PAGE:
FCC includes extracurricular activities in its action plan for including multicultural perspectives. Activities are designed to include the community as well as the campus. The Social Science Division presented, "Growing Together in the Twentieth Century: The Search for Common Values in the Midst of Our Diversity," a symposium which included a student essay contest, a panel discussion by FCC students representing the various ethnic groups who attend the college, and a celebration of multiculturalism. The program was co-sponsored by FCC, Fresno State University, and community service agencies in conjunction with the National Endowment for the Humanities (FCC, 1997).


Faculty participation is essential to curricular changes. However, faculty who are trained in the traditional disciplines are not necessarily qualified to teach courses with a multicultural perspective (Reid, 1995). To address this issue, institutions do provide in-service forums as well as opportunities to attend conferences but these efforts do not always have an impact on the curriculum. In the Maricopa Community Colleges (Arizona), multiculturalism was made a faculty development priority in 1993-1994. Opportunities for discussion were made available but not required. As a result, only one or two of the 800 faculty members reported making changes in the curriculum as a result of these efforts (Story, 1997). Faculty commitment and preparation are necessary for the success of any curricular change. Story (1997) suggests that the administration must provide both time and resources to allow faculty to create and sustain a more inclusive curriculum.

Curricular changes also require additional supporting materials. ICC's action plan aims to "enhance teaching and learning about American pluralism" through the restructuring of courses as well as a commitment to new resources. The library acquired both print and video materials which focus on the Native-American, African-American, and Latino experience in the United States (ICC, 1997).


In recent years, a major goal of curricular change has been the inclusion of a multicultural perspective in order to prepare all students to participate in a society with a heightened sense of its own pluralism. Additionally, since community colleges are responsible for educating a large proportion of traditionally underrepresented students, the curriculum must be relevant and inclusive to encourage success among these students. Efforts at including a multicultural perspective in the curriculum include creating new courses and revamping existing ones, creating new departments and degree programs to support these courses, providing extracurricular activities, re-training faculty, and enhancing instructional materials.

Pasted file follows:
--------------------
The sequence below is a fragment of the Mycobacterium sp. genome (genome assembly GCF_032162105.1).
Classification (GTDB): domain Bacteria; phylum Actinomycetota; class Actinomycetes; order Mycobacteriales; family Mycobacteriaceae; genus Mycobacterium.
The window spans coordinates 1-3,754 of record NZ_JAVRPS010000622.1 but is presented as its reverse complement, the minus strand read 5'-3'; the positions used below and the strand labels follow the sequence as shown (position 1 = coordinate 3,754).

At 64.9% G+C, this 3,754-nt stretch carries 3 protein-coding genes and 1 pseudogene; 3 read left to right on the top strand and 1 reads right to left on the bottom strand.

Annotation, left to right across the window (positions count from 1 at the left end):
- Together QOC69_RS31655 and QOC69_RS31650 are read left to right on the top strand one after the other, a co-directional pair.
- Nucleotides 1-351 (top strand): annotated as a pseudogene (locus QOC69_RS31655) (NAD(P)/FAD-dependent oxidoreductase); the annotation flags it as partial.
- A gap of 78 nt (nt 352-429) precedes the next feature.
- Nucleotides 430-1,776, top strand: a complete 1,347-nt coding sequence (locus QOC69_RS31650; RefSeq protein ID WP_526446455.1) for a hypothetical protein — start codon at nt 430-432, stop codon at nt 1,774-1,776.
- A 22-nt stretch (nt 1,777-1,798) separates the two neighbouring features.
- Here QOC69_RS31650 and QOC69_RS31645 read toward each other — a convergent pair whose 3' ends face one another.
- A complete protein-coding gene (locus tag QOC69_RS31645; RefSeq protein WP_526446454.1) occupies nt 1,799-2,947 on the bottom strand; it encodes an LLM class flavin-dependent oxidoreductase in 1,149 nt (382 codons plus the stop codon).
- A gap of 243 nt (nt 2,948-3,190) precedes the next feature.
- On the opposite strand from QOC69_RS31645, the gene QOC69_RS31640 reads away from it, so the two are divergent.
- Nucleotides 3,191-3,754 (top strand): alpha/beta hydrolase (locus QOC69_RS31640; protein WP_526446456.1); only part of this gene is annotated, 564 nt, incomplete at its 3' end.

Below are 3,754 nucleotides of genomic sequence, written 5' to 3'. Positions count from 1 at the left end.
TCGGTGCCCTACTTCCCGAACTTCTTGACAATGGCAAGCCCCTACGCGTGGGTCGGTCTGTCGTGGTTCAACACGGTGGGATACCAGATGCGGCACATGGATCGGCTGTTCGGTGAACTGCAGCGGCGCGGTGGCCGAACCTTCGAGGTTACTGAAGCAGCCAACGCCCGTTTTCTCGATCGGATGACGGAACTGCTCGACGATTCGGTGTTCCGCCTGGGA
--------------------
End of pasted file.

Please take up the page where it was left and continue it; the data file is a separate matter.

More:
To ensure that students develop at least an understanding of the issues raised in a pluralistic society, Takaki advocates that colleges go beyond creating multicultural courses to establishing a multicultural requirement for graduation (Reid, 1995). According to a 1992 survey (Reid, 1995), only 20 per cent of community colleges have a multicultural general education requirement while 48 per cent of four-year institutions have this requirement. A general education requirement coupled with the curricular reform activities presented in this Digest are the sign of community colleges commitment to creating environments in which diversity is accepted and valued.


Eaton, J. S. (1997). Promoting coherence in the transfer process. In J. G. Gaff & J. L. Ratcliff (Eds.), Handbook of the undergraduate curriculum. San Francisco: Jossey-Bass.

Foote, E. (1997) "Community Colleges: General Information and Resources." ERIC Digest. (EDO-JC-98-01).

Fresno City College. (1997) "Fresno City College, Exploring America's Communities. Progress Report." (ED 403 937).

Itawamba Community College. (1997) "Itawamba Community College, Exploring America's Communities Progress Report." (ED 403 943).

Nixon, J., Osborne, T. and Veyna. A. F. (1997) "American Pluralism in Microcosm: The City of Santa Ana as Text." (ED 403 954).

Olguin, E. and Schmitz, B. (1997). Transforming the curriculum through diversity. In J. G. Gaff & J. L. Ratcliff (Eds.), Handbook of the undergraduate curriculum. San Francisco: Jossey-Bass.

Piland, W. and Silva, C. (1996). "Multiculturalism and Diversity in the Community College Curriculum." Community College Journal of Research and Practice, 20 (1), 35-48.

Reid, G. (1995). "On Technology, Curricula, and Ethnic Diversity: Mapping the Route to the New Millennium." Community College Journal, 95, 65 (5), 18-24.

Story, N. O. (1996). Weaving the American Tapestry: Multicultural Education in the Community College. In R. L. Raby & N. Tarrow, (Eds.) Dimensions of the Community College: International, Intercultural and Multicultural Perspectives. pp. 79-110. (ED 393 519).

Library Reference Search

Please note that this site is privately owned and is in no way related to any Federal agency or ERIC unit.  Further, this site is using a privately owned and located server. This is NOT a government sponsored or government sanctioned site. ERIC is a Service Mark of the U.S. Government. This site exists to provide the text of the public domain ERIC Documents previously produced by ERIC.  No new content will ever appear here that would in any way challenge the ERIC Service Mark of the U.S. Government.

Popular Pages

More Info